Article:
Steve Jobs, in my mind, belongs on the same pedestal occupied by Leonardo da Vinci, Albert Einstein, Thomas Edison and Galileo. The man transformed modern culture, and modern business. As I spent some time last night reading and watching tributes, memorials and articles about Apple-founder and spectacular genius Steve Jobs in the wake of his passing, some recurring themes got my attention. And it occurred to me that Jobs, had he been so inclined, would have been a pretty good PR guy. We can derive some important lessons for communications from his legacy.
What would Jobs the PR guy have done?
- He would have owned social channels for the brand he represented, and he would have used social media to build enthusiastic audiences for his brand.
- He would have been excruciatingly deliberate in the communications he crafted. His messaging would, I am sure, have been elegant, tightly-edited, and bang on message. And the message? It would have been exactly what his audience wanted to hear. Nothing that was less than perfect or less than compelling would have made it out the door.
- He would have locked down all the details, and harnessed the real synergies that exist between PR, SEO, social media and marketing.
- And, with apologies to my friends over at our sister company, MultiVu, I think he probably would have invented the multimedia press release even before they did. Jobs would have immediately seen the benefit of using transmedia to capture attention and communicate.
Looking into the example Jobs set a bit more deeply, here are the key lessons I have derived:
Make it easy for your customer to succeed. In fact, make empowering their success a goal.
Apple brought the graphical user interface and the mouse to market, which together changed computing forever by making computing accessible – via point-and-click – to the non-programmers among us. Beautiful form and easy function are the hallmark of Apple products even today.
As communicators, we can borrow from Jobs’ playbook as we consider our audiences and the messages we craft, by starting from the viewpoint of the journalist on deadline, the freelancer who needs to sell a great story, or the information the marketplace needs – instead of the usual starting point, which revolves around the message the company wants to convey and the result it wants to generate.
Put more bluntly, nobody hops out of bed and says “Gee, I hope I become a qualified lead in someone’s pipeline today!!!” or “Dang, I can’t wait to start cranking out stories based on the email pitches I know are already stuffing my inbox!” The Jobsian approach to generating those leads would undoubtedly start with the potential customer, and the questions they pose during their buying process. Likewise, the Jobsian approach to media and blogger relations would rely heavily on understanding what’s going on in the newsroom, what demands are being placed on journalists, and what that blogger or freelancer needs to do to make ends meet. He would start with the customer or audience needs to do their job or solve a problem they have.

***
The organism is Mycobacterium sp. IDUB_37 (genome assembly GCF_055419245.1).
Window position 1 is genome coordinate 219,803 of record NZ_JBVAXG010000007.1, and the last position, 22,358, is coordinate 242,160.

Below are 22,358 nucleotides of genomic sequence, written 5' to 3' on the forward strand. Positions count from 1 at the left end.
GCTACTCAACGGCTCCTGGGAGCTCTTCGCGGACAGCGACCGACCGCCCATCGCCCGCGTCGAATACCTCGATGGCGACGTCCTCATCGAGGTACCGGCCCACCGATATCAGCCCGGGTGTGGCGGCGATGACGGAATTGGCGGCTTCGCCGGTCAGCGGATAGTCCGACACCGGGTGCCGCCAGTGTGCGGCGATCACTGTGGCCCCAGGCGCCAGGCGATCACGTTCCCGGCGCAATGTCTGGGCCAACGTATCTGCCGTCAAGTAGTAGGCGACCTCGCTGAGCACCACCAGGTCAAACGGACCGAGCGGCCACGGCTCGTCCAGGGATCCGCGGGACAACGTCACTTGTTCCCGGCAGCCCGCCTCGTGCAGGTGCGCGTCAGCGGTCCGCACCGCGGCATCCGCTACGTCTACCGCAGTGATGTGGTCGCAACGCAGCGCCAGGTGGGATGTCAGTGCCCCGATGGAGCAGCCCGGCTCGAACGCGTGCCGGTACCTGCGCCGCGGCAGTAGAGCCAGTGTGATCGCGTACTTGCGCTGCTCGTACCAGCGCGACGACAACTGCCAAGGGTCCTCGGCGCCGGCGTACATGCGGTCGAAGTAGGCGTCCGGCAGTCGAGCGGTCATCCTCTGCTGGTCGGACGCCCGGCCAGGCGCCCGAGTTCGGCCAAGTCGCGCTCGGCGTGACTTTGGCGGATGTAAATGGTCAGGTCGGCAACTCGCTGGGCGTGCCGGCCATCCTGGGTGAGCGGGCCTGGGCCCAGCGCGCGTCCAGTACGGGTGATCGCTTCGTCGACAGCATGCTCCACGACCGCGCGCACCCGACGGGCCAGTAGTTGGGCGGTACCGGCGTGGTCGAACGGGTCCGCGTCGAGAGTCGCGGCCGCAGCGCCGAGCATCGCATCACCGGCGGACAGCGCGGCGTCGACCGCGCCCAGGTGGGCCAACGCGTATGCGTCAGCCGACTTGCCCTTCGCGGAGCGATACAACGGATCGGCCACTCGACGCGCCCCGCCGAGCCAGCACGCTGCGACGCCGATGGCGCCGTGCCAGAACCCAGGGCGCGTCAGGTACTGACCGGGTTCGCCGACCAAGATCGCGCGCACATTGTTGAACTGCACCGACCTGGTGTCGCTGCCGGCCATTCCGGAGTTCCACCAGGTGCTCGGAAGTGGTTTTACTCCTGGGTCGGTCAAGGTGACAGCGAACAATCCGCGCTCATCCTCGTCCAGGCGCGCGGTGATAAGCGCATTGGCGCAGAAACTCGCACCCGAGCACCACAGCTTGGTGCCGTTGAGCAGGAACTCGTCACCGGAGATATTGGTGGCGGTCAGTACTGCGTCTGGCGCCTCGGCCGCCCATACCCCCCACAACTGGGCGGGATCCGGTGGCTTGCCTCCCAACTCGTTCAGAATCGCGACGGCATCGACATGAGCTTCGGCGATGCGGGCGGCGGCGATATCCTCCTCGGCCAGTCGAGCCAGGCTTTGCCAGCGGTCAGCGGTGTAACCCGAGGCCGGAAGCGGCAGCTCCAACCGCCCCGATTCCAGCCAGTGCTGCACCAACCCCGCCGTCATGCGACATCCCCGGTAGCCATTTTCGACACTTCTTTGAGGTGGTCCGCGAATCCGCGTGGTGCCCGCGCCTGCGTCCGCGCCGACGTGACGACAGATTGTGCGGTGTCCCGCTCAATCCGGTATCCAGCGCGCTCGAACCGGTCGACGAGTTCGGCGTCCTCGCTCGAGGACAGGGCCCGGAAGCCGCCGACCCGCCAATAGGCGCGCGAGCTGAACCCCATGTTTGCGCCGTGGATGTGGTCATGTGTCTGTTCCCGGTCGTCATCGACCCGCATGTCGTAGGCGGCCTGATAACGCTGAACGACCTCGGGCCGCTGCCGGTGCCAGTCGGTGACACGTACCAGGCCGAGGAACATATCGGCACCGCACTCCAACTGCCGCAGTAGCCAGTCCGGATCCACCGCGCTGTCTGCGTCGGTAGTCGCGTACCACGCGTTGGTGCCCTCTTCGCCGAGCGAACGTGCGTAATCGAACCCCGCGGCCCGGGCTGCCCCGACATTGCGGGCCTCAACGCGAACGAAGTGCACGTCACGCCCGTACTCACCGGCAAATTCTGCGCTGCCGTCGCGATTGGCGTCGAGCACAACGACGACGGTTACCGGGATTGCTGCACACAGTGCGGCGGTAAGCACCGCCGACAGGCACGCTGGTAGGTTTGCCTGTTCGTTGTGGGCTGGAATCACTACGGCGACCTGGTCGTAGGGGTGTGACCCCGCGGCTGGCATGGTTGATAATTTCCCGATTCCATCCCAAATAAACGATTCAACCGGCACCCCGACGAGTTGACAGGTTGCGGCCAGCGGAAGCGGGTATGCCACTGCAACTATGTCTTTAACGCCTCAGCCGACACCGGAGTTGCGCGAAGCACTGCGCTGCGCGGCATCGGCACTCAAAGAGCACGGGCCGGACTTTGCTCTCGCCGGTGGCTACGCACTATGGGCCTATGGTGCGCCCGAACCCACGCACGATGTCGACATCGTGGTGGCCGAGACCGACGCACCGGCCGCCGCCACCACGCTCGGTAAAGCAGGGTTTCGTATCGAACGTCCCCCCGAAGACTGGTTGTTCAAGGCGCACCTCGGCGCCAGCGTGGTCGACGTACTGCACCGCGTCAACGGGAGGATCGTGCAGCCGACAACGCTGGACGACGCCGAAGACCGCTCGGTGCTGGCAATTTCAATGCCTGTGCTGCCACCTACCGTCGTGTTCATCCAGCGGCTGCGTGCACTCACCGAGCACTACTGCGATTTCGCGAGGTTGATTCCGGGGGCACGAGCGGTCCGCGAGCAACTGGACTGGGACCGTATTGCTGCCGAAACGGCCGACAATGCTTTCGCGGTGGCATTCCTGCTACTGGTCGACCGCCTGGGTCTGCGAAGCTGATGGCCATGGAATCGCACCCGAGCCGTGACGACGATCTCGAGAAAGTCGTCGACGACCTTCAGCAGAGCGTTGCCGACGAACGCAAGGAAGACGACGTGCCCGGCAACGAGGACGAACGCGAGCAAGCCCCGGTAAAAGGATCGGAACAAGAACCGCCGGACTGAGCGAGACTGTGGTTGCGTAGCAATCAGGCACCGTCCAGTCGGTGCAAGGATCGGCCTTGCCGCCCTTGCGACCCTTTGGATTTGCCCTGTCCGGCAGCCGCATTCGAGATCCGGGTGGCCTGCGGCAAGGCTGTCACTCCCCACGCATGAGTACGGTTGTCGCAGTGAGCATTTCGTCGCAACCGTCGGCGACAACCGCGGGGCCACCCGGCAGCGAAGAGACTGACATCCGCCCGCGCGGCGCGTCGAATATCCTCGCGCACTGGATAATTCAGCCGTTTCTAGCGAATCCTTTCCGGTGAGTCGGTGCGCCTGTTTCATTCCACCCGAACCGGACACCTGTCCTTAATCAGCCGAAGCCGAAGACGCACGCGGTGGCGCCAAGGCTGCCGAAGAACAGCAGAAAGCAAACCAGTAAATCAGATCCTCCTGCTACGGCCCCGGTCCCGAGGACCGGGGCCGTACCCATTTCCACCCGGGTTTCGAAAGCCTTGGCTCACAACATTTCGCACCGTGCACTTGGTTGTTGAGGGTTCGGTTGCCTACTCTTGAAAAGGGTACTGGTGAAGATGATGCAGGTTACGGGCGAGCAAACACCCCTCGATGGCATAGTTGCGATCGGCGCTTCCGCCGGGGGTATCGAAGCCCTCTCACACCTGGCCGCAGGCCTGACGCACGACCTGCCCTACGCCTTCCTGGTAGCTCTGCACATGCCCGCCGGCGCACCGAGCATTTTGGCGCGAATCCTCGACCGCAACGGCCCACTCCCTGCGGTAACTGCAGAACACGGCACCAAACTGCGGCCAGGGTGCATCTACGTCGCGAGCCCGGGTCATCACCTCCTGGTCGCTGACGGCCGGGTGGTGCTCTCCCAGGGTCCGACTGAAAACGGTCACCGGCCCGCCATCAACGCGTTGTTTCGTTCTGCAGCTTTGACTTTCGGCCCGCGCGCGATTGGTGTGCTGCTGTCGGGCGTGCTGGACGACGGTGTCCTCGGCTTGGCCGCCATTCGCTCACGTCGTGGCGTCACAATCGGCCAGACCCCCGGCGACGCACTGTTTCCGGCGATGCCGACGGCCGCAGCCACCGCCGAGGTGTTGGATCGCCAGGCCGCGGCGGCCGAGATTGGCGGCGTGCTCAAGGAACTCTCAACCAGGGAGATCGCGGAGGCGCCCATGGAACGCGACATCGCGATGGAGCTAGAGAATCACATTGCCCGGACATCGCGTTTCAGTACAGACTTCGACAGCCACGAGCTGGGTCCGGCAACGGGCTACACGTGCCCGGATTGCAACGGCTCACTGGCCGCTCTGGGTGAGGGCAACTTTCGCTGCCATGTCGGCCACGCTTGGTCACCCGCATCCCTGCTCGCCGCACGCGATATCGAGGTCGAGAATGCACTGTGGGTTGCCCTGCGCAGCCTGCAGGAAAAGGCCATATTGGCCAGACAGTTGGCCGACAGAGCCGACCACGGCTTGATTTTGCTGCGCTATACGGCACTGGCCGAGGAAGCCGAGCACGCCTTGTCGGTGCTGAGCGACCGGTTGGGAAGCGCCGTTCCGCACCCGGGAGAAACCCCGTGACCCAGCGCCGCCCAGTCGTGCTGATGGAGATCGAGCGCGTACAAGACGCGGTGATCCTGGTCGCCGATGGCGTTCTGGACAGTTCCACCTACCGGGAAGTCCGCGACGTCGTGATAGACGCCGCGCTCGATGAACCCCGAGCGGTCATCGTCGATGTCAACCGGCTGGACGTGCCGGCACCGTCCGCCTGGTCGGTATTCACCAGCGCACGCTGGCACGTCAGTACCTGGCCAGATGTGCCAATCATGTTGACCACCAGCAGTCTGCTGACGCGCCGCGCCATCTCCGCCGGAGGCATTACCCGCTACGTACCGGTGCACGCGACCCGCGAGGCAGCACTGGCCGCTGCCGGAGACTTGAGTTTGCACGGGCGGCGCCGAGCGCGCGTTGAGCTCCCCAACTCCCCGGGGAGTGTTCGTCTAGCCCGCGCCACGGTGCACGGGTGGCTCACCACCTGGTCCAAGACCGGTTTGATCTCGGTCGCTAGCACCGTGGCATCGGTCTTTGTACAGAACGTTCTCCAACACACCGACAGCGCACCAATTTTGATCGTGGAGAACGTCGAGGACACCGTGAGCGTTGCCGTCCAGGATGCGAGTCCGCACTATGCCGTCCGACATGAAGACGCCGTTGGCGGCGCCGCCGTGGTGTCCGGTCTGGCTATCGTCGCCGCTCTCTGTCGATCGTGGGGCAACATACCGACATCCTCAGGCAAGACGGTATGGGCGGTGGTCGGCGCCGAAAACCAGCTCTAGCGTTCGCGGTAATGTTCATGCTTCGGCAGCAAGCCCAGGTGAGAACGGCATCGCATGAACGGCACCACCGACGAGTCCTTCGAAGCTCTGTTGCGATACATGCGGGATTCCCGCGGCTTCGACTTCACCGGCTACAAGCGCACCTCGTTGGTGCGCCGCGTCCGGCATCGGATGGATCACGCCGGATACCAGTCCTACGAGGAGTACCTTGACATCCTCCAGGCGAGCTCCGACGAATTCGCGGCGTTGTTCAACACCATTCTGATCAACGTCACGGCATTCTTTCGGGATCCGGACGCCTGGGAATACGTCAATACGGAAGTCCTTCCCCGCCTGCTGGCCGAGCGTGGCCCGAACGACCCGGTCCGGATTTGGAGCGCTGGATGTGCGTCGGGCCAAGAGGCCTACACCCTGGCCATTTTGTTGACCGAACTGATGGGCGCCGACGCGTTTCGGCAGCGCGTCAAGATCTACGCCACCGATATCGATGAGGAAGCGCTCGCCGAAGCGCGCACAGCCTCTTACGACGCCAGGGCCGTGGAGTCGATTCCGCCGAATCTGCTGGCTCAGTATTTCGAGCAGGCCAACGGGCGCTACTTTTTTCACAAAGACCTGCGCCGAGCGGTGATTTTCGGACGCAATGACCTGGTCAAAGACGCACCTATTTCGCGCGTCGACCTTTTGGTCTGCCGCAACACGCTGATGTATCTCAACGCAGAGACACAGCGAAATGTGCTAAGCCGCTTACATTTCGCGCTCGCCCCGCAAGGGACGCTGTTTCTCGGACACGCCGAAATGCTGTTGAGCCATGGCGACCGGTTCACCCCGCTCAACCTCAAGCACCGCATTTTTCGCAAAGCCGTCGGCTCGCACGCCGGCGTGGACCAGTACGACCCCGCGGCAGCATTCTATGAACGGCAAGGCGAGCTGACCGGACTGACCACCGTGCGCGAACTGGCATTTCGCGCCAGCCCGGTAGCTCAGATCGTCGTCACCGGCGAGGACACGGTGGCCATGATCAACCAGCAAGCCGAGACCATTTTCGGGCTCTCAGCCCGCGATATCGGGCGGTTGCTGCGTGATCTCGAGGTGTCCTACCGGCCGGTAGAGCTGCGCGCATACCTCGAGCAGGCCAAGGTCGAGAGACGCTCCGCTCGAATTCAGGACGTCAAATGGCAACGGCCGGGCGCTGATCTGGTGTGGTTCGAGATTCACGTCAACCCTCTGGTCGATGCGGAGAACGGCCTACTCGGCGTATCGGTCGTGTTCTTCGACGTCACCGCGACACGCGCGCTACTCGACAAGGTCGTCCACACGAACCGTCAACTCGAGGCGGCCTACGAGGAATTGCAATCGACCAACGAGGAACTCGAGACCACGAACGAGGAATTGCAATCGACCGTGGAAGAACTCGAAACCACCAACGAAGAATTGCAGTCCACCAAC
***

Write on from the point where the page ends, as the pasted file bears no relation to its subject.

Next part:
Jobs was the quintessential showman, and through a combination of unforgettable advertising and extraordinarily well produced live events, he was able to cultivate enviable interest in and enthusiasm for his company’s products.
Of course, most of us don’t have the luxury of getting up on stage, and sliding an impossibly thin and gorgeous laptop computer out of an interoffice mail envelope, as Jobs did when unveiling the MacBook Air.
However, there’s no reason why we have think conventionally about how we can use drama, contrast and ingenuity to add an extra dimension to how we communicate. The real lesson here is in Jobs’ understanding of the power of customer advocacy. Sure, the product plays a big role in this equation, but Jobs’ approach to promotion – which was designed to enchant his audience and build their enthusiasm for Apple products – certainly contributed to Apple’s success.
Defy convention relentlessly, and to thine own self be true
When you step back and look at the landscape view of Jobs’ accomplishments, one thing that really stands out is the number of industries he turned on their heads. In addition to creating the personal computer market, Jobs also disrupted everything from how music and video are created and consumed, to graphic design and animated movies.
“Don’t be trapped by dogma – which is living with the results of other people’s thinking. Don’t let the noise of other’s drown out your own inner voice,” he told graduating seniors at Stanford in 2005.
While the chances of my setting the world on fire with something I’ve created in my garage (unless literally, of course, if things go seriously amiss when I fire up the Toro in a few months), Jobs insistence on being true to one’s principles and cleaving to one’s convictions is a lesson for us all.
Don’t do what you don’t believe in. For a PR pro, that means (in my mind) rejecting the client that wants you to compromise your personal ethics.
If you don’t like what you’re doing, change it. The lesson here for PR could be pretty simple. If “the way we’ve always done it” isn’t terribly interesting or effective, start chipping away and add some fresh ideas to the tactical mix.
Don’t be afraid. Things will work out. If you watched the whole Stanford keynote (and I really hope you did, it is very worthwhile) Jobs made the point to graduates that if you’re true to yourself, things will work out in the end. His life story is an illustration in having courage in one’s convictions.
“Have the courage to follow your heart and intuition.”
– Steve Jobs, 1955 – 2011